Well hello there! We are the people that deliver the delicious doses of shame to your face every other month.
Ben, Producer of Shame and DJ
Jeannie, MC of Shame and Podcaster
When Jeannie Yandel isn’t MCing the Salon of Shame, she works in radio and produces A Guide To Visitors. About ten years after this picture was taken, Jeannie burned all of her diaries during a drunken “rebirth ritual.” The only thing left from that night is a barely legible note promising a new and better life that somehow involved pottery.
Phyllis, Deaf Community Liaison
Joriel Foltz is a freelance writer and our webmaster. Her most memorable reading at the Salon was a poem entitled “Raindrop”, which she wrote in college when she was “not sober.”
Pam Parham has been one of our amazing American Sign Language interpreters since our start at the Rendezvous Cafe. Of the show, she writes “You had me at the ’10 Techniques For Giving A Blowjob’ reading back at the Jewel Box Theatre.”
Jeff Wildenstein is our other amazing interpreter, bringing the shame into the third dimension… and that’s why he needs to know if Patrick’s “curved penis” is to the left or right. Jeff claims he was still in the closet when this picture was taken.
Frank Phillips has been guy in charge of the lights, soundboard, and everything else that requires technical know-how at Theatre Off Jackson since before we showed up. You’ll see him at every show sitting at stage right, keeping everything running smoothly and our producer drunk.
Ariel Meadow Stallings, Founder of Shame (retired)
Salon of Shame founder Ariel Meadow Stallings started her first diary in 1987, thinking that someday someone would want to open an Ariel Museum. No one did. To compensate, Ariel started blogging in 2000, founded the Salon in 2005, and wrote a book in 2007. None of it really helps and she still cries herself to sleep at night listening to Enya tapes and wishing she was Blossom. She retired from the Salon in 2013 to focus on running the mighty Offbeat Empire.
Ariel van Spronsen, Ticketing & Door Master (retired)
Ariel van Spronsen joined the Salon of Shame staff to wrangle our ticket sales and door process, and to significantly improve the ratio of People Named Ariel at Salon of Shame. Her journals are full of lists and cross-references, and the outfit she’s wearing in this photo was probably planned a week in advance. She retired from the show in 2014 to explore points East.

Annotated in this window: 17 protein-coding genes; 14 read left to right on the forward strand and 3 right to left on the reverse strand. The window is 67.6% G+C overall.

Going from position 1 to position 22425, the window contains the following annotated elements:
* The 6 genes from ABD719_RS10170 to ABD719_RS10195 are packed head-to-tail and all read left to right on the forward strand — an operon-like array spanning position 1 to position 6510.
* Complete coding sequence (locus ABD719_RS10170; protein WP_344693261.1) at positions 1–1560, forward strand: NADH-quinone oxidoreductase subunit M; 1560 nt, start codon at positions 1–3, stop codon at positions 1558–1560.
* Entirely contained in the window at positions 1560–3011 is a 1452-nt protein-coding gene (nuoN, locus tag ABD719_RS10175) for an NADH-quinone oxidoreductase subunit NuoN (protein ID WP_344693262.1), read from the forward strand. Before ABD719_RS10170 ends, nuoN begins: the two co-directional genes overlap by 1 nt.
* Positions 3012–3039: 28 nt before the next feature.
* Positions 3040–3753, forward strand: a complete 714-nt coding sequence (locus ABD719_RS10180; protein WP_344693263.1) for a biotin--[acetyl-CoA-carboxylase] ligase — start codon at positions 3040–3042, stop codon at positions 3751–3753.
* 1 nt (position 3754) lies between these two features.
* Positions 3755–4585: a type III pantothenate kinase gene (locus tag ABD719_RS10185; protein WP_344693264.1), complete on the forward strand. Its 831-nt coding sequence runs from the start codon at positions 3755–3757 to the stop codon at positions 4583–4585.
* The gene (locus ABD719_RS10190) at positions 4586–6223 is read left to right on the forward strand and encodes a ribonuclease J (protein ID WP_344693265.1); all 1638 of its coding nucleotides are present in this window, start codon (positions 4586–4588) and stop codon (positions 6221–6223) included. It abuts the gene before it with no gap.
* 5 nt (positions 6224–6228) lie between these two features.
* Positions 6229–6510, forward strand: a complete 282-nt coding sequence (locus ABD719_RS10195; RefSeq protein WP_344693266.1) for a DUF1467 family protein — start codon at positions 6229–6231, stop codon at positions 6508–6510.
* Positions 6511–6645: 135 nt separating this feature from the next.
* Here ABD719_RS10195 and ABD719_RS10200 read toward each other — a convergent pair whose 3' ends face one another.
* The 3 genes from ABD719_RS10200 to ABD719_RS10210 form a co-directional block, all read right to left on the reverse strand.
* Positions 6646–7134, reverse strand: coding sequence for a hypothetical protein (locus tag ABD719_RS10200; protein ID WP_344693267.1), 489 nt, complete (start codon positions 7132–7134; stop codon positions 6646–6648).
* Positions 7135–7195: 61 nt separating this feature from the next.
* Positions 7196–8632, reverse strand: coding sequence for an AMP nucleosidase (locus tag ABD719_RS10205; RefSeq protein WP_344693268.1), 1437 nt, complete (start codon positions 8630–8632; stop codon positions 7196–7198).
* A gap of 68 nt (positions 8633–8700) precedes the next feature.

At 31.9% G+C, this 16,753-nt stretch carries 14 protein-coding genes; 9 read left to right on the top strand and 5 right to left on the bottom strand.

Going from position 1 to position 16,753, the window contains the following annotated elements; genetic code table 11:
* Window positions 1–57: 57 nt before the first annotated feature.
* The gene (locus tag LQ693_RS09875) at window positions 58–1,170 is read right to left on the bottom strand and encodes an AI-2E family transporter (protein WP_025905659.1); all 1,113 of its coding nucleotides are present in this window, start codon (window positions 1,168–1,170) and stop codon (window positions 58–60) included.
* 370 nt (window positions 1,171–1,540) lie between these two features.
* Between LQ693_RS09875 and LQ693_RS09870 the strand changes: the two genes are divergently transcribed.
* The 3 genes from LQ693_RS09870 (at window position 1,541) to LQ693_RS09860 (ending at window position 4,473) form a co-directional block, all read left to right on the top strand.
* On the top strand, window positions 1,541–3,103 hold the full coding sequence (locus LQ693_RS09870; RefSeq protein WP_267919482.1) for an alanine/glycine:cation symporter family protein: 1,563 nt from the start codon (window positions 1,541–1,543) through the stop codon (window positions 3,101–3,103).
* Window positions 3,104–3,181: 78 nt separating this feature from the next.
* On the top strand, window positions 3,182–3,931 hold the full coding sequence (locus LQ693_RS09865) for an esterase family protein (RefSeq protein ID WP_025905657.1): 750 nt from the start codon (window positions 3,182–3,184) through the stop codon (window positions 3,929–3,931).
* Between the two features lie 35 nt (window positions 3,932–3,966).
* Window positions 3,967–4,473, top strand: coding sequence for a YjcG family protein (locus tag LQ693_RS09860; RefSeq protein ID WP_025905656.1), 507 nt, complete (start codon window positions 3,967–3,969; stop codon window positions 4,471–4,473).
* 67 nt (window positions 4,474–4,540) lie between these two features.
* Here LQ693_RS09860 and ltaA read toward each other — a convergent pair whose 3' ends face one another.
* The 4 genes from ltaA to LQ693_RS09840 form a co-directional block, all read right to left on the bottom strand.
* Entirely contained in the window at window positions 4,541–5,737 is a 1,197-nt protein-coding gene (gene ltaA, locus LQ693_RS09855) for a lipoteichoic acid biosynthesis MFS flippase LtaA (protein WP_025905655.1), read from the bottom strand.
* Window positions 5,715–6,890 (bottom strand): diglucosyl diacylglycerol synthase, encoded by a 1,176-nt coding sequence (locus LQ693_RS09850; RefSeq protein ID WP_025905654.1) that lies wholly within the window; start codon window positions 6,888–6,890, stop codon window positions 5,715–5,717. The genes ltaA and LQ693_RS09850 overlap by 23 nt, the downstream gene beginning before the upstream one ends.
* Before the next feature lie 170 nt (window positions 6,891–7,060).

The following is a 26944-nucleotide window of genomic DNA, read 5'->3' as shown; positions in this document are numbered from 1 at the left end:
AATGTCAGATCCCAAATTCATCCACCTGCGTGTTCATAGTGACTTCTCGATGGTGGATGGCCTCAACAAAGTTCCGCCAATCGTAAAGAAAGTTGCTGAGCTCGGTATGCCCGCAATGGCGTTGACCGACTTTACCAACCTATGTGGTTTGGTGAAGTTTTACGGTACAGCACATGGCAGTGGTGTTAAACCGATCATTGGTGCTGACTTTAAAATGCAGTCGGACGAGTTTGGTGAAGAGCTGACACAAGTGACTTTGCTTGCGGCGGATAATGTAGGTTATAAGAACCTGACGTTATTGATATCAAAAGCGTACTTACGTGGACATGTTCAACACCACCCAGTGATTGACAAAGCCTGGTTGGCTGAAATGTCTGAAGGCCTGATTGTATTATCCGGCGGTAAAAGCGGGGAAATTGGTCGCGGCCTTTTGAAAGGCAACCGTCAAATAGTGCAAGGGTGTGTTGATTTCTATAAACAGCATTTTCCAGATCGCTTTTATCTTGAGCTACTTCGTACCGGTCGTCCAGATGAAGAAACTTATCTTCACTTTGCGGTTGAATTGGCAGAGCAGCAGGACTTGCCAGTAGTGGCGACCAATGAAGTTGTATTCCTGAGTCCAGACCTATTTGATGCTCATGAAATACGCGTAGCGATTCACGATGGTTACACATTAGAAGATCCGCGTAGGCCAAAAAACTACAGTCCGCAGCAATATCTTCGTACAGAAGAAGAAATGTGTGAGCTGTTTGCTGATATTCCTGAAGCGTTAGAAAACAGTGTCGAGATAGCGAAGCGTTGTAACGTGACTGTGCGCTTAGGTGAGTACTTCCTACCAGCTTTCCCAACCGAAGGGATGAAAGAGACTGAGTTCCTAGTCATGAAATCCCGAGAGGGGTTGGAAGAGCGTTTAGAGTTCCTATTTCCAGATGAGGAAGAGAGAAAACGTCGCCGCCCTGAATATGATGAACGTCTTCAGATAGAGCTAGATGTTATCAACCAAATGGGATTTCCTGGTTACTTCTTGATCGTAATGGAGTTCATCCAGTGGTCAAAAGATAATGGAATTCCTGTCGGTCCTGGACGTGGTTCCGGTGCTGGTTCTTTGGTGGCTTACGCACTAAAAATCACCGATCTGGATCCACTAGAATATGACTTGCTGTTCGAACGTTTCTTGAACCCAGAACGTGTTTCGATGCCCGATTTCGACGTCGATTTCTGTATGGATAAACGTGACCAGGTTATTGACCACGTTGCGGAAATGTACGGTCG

Rhoda Zopfi has been one of our fave readers at the Salon for many years. She was our House Manager in 2017 before buying a van and heading south under awesome circumstances involving holographic unicorns.
A Brief History Of Shame
The Salon was founded in 2005 by Seattle writer Ariel Meadow Stallings. After hearing about her friend Sarah’s Cringe event in Brooklyn, Ariel thought to herself, “Why doesn’t Seattle have something cool like that? Stupid New York gets all the cool shit.” After a few weeks of moping, she decided it was high time Seattle had something cool of its own.
A mutual friend got Ariel in touch with Jeannie and Phyllis, two of the women behind A Guide To Visitors, Seattle’s long standing storytelling series. We decided it was a good idea to team up and make the Salon of Shame a reality.
In August of 2005, a proto-Salon was held in Ariel’s basement. Ten of us gathered to read diaries to each other and see just how awful it was … and instead of being awful, it was hilarious! The first Salon of Shame was booked at Belltown’s Jewelbox Theater.
The November 2005 show was a raging success! The second show in January 2006 was even better! But things went downhill from there, with the March 2006 show bringing in exactly 8 audience members and only two readers.
Admission was sheepishly returned, tears were shed into pillows, and we went back to the drawing board. It was right around this time that the Henchman (later Producer) of Shame Ben Haley joined us to help out behind the scenes.
With the help of some Deaf friends, we added American Sign Language interpretation to the Salon, which turned out to be a huge hit with both deaf AND hearing audiences. You really haven’t lived until you’ve seen adolescent blowjob tips translated into sign language.
In mid-2007 we said farewell to our beloved Jewelbox and their delicious yam fries, and moved the show to the Capitol Hill Arts Center, doubling our capacity from 60 to 120. This still wasn’t good enough for some people, with one local journalist petitioning us to move into an even larger space.
They finally got their wish in July of 2008, when we moved yet again, this time to the International District to partner with Theatre Off Jackson, which seats 150. Not long after, the Other Ariel (van Spronsen) joined us to help navigate the transition to paper ticketing and smoother, more consistent door policies.
Ariel Prime officially handed over the production reins to Ben in 2013 in order to focus on the mighty Offbeat Empire, while Other Ariel retired from the Salon a year later to explore points East. In 2015, we started having “extra” shows at Cornish Playhouse, playing to crowds of 300+ and giving more folks a chance to get in on the shame.
In 2016, we began offering season passes, and in 2017 the long-promised shirts materialized, followed by a second design in 2018.
2019 was a big year – the Salon of Shame went national with new chapters in Columbus, New Orleans, Jacksonville and Philadelphia, each one founded by Seattle expats!
In 2020, the COVID-19 pandemic forced us to take the Salon into cyberspace – we had our first online show via Zoom in April, and a second a month later. The May show, “Shame Across America” raised money for orgs in the five cities of shame who were struggling to stay afloat.
What’s next for the Salon? Whether we’re in-house or online, the show must go on. The last salon of 2020 will mark our 15th anniversary, and the first show of 2021 will be our 100th, so expect a party!